Helen’s sister Florence made her mark in the same social circles and caused a stir when Prince Genaro Caracciolo of Italy was said to be courting her. Rumors soon flew that they were engaged to be married. The papers exaggerated their relationship and Florence’s social position, calling her an “American heiress” to her uncle J. J.’s fortune. “He is enormously wealthy,” they touted. Not long after, she shocked all when it was announced that she would wed a childhood friend, William Harper, “rather than be a princess.”
As was typical for high-society girls given the privilege to study the arts, both Helen and Florence took to the stage and became quite popular for their talent. While Florence studied abroad with Isadora Duncan, who is credited for having invented modern dance, and received a medal by the German Emperor for her performance, Helen wowed the crowd back in Newport with her versions of “the latest Parisian favorites,” Lulufado and the Argentine Serenade dances.
About a decade later, Helen changed her name to the more debonair “Helene,” and began to launch her acting career. She gave “a splendid performance” when she starred in the 1927 Broadway hit, “The Cradle Snatchers” alongside Humphrey Bogart who at the time was just a young budding actor. In 1932 she played the wealthy and poised Helen Morrison in the classic drama, “Stella Dallas,” which would later gain lasting fame for its 1937 film adaptation. One critic gave a glowing review in a quote which Helen underlined with particular passion in her scrapbook:
“Helene Tobin does especially credible work as the society matron who wins the love of Stephen Dallas. Miss Tobin makes a striking appearance in the role.”
While acting in St. Louis, she met King Kosure, then manager of the Coronado Hotel. The two married and moved to Kansas City, where King managed the Hotel Bellerive and Helen worked in radio.
Although Helen’s scrapbook mainly features the social highlights of Newport, she also documented those less glamorous wartime years, especially of her aunt Margaret’s involvement. Shortly after the First World War began, Margaret offered her services as a volunteer nurse for the American Red Cross, and donated Mon Etui to the Newport Chapter of the Red Cross to use as a hospital. She later offered up the cottage for “use in the construction of ships” to the government, which Senator John Shafroth graciously acknowledged in a 1918 letter.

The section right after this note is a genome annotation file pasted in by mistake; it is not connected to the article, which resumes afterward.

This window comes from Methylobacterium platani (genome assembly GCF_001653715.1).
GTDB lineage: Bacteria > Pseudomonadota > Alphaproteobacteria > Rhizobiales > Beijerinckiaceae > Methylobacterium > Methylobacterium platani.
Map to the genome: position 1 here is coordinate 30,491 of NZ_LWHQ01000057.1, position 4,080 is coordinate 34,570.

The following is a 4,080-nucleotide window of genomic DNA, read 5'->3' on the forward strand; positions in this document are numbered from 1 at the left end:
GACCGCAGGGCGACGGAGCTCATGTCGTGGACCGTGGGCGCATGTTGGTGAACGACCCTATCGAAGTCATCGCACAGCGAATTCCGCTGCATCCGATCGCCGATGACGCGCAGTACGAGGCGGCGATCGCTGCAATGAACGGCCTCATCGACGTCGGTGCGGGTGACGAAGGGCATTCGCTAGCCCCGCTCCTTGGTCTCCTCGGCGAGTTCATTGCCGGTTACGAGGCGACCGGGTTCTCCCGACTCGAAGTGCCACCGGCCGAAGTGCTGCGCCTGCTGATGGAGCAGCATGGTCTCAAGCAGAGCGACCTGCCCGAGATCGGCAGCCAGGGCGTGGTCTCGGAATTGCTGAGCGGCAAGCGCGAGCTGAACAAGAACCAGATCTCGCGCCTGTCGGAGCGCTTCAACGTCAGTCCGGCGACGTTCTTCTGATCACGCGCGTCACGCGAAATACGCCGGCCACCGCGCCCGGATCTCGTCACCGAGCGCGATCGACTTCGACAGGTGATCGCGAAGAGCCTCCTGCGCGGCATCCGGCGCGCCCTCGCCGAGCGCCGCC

The World War was not Margaret’s first service to the army. In an effort to support the Mexican Border War which took place concurrently, and to advocate for women’s equality, Margaret headed a regiment of Colorado women to organize as soldiers to serve in Mexico. The Regiment declared it was a “Great opportunity to show that women with equal rights with men are willing to bear war burdens with men.”
Inspired by her aunt’s actions in wartime, Helen later joined the Red Cross Motor Corps during World War II to assist in providing transportation and support to canteens, military hospitals, and camps. One article from 1942 shows “Mrs. King Kosure of the Red Cross Motor Corps” assisting a paralyzed navy mess attendant to return to his home in St. Louis.
Soon after Margaret passed away, Helen received a bequest of $10,000 and invited a reporter into her apartment to discuss her relationship with her aunt, who was remembered as a renowned millionaire and Titanic survivor. In the interview, Helen exaggerated her own claim-to-fame by stating that the Little Johnny mine which made her uncle millions was, in fact, originally owned by her father, Dan Tobin. She and the reporter pored over her memorabilia and the reporter noted,
“From that point on the story is one of headlines and clippings from the newspapers. A huge scrapbook and a hat box at the Kosure apartment are filled with them.”
Could this be a 1933 mention of this scrapbook? We may never know!
Helen’s scrapbook represents her keepsakes, the highlights of her life, and the life of her famous aunt, Margaret Brown, which she lovingly collected and preserved. Although these highlights provide a sensationalized, mostly idyllic version of the lives of the Brown-Tobin family and the society in which they were immersed, the scrapbook gives us a unique view from Helen’s perspective. This version of events is what meant the most to Helen Tobin Kosure, and they represent the legacy she hoped to leave behind.
By: Stephanie McGuire, Curator of Collections